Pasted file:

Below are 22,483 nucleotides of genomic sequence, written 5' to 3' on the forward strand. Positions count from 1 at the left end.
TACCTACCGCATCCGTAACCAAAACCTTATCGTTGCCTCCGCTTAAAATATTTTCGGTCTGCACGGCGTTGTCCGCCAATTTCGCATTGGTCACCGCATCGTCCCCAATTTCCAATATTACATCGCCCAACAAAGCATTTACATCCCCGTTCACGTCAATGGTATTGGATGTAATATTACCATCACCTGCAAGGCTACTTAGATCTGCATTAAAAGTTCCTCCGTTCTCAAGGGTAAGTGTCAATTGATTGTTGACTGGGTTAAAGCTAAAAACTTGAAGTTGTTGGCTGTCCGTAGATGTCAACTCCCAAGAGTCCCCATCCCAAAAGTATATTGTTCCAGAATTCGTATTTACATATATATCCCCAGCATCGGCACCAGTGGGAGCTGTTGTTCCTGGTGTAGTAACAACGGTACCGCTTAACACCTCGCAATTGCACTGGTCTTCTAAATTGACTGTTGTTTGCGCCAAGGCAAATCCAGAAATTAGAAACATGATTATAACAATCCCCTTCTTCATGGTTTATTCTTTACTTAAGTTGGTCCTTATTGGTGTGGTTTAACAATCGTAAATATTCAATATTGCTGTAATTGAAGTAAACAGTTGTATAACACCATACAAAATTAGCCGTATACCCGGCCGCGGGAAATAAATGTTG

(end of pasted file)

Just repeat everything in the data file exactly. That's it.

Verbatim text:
Below are 22,483 nucleotides of genomic sequence, written 5' to 3' on the forward strand. Positions count from 1 at the left end.
TACCTACCGCATCCGTAACCAAAACCTTATCGTTGCCTCCGCTTAAAATATTTTCGGTCTGCACGGCGTTGTCCGCCAATTTCGCATTGGTCACCGCATCGTCCCCAATTTCCAATATTACATCGCCCAACAAAGCATTTACATCCCCGTTCACGTCAATGGTATTGGATGTAATATTACCATCACCTGCAAGGCTACTTAGATCTGCATTAAAAGTTCCTCCGTTCTCAAGGGTAAGTGTCAATTGATTGTTGACTGGGTTAAAGCTAAAAACTTGAAGTTGTTGGCTGTCCGTAGATGTCAACTCCCAAGAGTCCCCATCCCAAAAGTATATTGTTCCAGAATTCGTATTTACATATATATCCCCAGCATCGGCACCAGTGGGAGCTGTTGTTCCTGGTGTAGTAACAACGGTACCGCTTAACACCTCGCAATTGCACTGGTCTTCTAAATTGACTGTTGTTTGCGCCAAGGCAAATCCAGAAATTAGAAACATGATTATAACAATCCCCTTCTTCATGGTTTATTCTTTACTTAAGTTGGTCCTTATTGGTGTGGTTTAACAATCGTAAATATTCAATATTGCTGTAATTGAAGTAAACAGTTGTATAACACCATACAAAATTAGCCGTATACCCGGCCGCGGGAAATAAATGTTG